After many discussions on the subject with local friends, we are about to embark on the construction of a small diorama that will include the possibility to run trains. It will be smaller than Köpingsvik, but not the proposed Byxelkrok layout, because we want overhead cabling. With two weeks vacation, we should be able to make a start…
Despite the problems in China, Dekas has been able to deliver the ‘Kö’/‘Ugkkpp’ wagons. Overall quality is up the standards previously enjoyed with Dekas models, and these were well worth waiting for. Sadly, there are two mistakes, common to the Danish manufacturers: the NEM coupling pockets are not correctly set so there is a risk of buffer-locking; and all four with UIC numbers (which have arrived here,) have incorrect ‘control’ digits!
Noch is a name that doesn’t often appear here, but one of their new items for this year is a news kiosk, which, probably by coincidence, looks very similar to the kiosks outside Skansen; article 14320.
The Swedish midsummer is celebrated, it seems, with more vigour than Christmas! This seemed an opportunity to take stock of the transition so far, and with a couple of weeks booked off work, some intensive research is planned for about the time that this update goes live! So, we’ll have more on this, next time.
The first of our outings has already occurred, and it was an opportunity to see (and climb aboard) E 1189, of which we have the Jeco model!
Behind the Scenes
Mini-Series about the FLMJ, 7: Signalling
Last month, in our review of control systems we mentioned Signalling. As an Epoch-IV secondary line, we were blessed with a simple, yet effective signalling project. There was a time when the route from Ålunden to Lövhöjden was double track, and the whole railway was to be the subject of a CTC (Centralised Traffic Control) from a computer program. This had been developed by one of the team members, and it contributed nicely to him getting a university Degree. But, that is too modern and too ’busy’ for anything that we desire now.
First, here is a very simplified description of the development of Swedish signalling layouts.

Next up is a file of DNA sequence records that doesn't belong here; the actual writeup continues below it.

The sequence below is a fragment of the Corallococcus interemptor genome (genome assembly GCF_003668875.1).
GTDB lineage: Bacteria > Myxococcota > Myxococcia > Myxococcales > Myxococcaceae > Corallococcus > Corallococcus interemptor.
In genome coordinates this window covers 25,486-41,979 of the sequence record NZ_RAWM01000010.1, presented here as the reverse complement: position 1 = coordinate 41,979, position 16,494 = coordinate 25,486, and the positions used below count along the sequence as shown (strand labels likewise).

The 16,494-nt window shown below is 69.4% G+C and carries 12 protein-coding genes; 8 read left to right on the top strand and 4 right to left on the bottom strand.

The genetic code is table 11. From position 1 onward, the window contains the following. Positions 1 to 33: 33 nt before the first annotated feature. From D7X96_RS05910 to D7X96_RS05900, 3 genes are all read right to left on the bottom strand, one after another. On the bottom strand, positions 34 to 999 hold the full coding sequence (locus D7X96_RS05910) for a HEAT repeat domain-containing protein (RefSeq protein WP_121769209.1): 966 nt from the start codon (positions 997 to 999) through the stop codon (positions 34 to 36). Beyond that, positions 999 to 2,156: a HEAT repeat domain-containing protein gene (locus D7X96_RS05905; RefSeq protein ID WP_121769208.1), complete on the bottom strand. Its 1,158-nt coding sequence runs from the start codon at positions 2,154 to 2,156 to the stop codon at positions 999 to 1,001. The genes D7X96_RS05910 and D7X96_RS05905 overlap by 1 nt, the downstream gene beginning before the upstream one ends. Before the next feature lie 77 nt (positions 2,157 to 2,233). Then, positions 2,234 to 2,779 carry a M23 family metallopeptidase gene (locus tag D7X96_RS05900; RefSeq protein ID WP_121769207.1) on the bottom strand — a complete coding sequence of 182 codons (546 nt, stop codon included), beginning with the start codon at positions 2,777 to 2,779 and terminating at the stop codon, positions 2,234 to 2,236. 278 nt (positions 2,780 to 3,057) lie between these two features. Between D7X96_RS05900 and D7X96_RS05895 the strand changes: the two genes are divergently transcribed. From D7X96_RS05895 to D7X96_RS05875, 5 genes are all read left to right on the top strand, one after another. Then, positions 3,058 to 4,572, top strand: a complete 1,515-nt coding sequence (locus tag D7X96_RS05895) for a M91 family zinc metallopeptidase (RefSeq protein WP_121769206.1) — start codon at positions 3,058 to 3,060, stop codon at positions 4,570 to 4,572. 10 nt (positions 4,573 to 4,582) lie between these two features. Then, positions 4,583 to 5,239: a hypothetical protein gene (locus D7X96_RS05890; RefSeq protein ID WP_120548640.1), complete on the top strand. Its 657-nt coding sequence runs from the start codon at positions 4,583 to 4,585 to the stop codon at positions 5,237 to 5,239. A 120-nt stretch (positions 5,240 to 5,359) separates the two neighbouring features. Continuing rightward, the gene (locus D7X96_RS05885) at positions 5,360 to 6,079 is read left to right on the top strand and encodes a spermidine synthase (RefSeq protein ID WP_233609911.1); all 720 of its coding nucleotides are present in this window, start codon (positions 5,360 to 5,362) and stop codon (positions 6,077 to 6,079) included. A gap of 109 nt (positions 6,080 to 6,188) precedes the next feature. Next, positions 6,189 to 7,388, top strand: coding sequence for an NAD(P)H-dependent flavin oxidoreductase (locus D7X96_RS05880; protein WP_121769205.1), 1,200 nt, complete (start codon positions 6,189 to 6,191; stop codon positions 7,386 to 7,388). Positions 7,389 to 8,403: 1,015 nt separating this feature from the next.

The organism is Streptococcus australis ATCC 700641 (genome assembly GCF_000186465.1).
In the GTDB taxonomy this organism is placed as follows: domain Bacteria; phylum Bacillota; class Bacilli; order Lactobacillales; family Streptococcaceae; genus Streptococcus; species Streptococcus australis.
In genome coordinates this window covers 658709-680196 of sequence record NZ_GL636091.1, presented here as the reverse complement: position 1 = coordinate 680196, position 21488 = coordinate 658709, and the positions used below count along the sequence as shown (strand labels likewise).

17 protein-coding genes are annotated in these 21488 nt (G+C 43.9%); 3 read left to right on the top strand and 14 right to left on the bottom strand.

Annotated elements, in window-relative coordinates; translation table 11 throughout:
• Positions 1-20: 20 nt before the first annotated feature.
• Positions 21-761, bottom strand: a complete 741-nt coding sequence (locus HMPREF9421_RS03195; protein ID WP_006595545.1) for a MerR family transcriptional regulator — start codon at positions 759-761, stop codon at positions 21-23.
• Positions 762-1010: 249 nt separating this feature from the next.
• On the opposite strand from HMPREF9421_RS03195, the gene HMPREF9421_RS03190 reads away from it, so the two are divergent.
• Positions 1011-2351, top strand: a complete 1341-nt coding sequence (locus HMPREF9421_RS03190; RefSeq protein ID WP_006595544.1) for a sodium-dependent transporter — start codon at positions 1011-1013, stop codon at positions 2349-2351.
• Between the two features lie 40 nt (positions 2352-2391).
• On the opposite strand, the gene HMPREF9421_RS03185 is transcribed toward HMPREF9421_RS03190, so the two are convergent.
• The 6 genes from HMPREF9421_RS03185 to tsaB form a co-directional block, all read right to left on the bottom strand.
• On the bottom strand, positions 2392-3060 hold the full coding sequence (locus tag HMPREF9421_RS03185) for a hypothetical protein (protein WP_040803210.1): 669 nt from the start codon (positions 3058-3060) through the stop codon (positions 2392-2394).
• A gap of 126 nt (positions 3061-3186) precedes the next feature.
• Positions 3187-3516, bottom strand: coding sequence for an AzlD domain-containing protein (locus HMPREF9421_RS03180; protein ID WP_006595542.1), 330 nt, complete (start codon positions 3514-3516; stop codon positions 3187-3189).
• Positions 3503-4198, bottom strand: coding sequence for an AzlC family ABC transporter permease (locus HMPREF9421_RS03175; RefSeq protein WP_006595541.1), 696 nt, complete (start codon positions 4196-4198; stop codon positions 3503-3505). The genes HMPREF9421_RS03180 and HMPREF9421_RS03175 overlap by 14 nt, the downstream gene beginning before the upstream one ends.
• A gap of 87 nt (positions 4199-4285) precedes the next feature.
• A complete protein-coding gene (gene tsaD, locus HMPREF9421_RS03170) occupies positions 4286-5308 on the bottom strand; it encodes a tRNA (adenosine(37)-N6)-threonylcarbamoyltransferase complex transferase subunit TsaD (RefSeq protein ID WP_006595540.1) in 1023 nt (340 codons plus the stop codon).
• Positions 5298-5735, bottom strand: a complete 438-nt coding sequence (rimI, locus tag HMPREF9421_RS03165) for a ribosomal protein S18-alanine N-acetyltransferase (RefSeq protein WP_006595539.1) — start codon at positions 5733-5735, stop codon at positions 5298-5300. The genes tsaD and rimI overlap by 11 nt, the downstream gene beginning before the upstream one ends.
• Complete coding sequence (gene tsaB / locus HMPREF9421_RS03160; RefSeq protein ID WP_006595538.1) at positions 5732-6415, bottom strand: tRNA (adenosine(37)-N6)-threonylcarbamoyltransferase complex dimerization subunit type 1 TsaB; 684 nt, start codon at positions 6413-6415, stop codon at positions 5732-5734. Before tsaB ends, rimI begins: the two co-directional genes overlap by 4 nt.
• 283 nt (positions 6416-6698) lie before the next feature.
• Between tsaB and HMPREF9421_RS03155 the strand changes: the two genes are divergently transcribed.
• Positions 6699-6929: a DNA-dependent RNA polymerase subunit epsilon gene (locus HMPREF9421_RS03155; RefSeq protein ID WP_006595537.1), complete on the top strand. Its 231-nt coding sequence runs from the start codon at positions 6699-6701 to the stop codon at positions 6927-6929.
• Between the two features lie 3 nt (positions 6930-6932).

The ’T’ semaphore signal would stand in the middle of the station and had an arm pointing both ways perpendicular to the track; the driver of an approaching train paid attention to the one pointing to the left. There was a board outside the station which the train must not pass if the arm is horizontal (at ’danger’). Often, the arm would be operated by a crank-handle at the base of the post. The station master would give a hand signal regarding permission to proceed from the station.
Then, the signals were moved to where the boards had stood, thus proper ’home’ signals. They were soon joined by ’starter’ signals for departures; but the station master would still give a hand signal within the station area to confirm that the starter signal had been cleared, and to which train (if there were several) the signal applied.
Now, all signals are given by fixed signals; except where radio block or other dubious systems have replaced them. And of course, they are colour light signals, now!
For the FLMJ, given that it is a secondary route reflecting the Epoch-IV period (more about that next month), we are going for the ’home’ and ’starter’ signals (or ”Infartssignaler” and ”utfartssignaler” in Swedish) option. Maybe a small station on a branch line can have an historical ‘T’ semaphore (as we have one in stock and would like to use it)! But otherwise, colour light signalling would be appropriate. (Well, we always fancied the idea of semaphore at Fjällnäs; but we’ll see!)
Operationally, there are a few considerations that would help make this sort of system function well on a model railway. Very basic interlocking would be good for the starter signals at each end of each section. Using DC analogue for the trains, polarity in the track contributes to part of this interlocking. Home signals can give a few different proceed aspects according to line status ahead (so-called “Speed based signalling”), and this can be influenced by the setting of points, and to a lesser extent the setting of the track isolation switches.
However, it would be pointless describing a proposed signalling system for any new railway, because the technicality of it is very involved, and it would be a waste of time to go into that sort of detail before we know what we have available. But the point is that it will be thorough, authentic and simple; and of course, interlocked!
Next month, we’ll look at “Epoch-IV” and what it means for the FLMJ.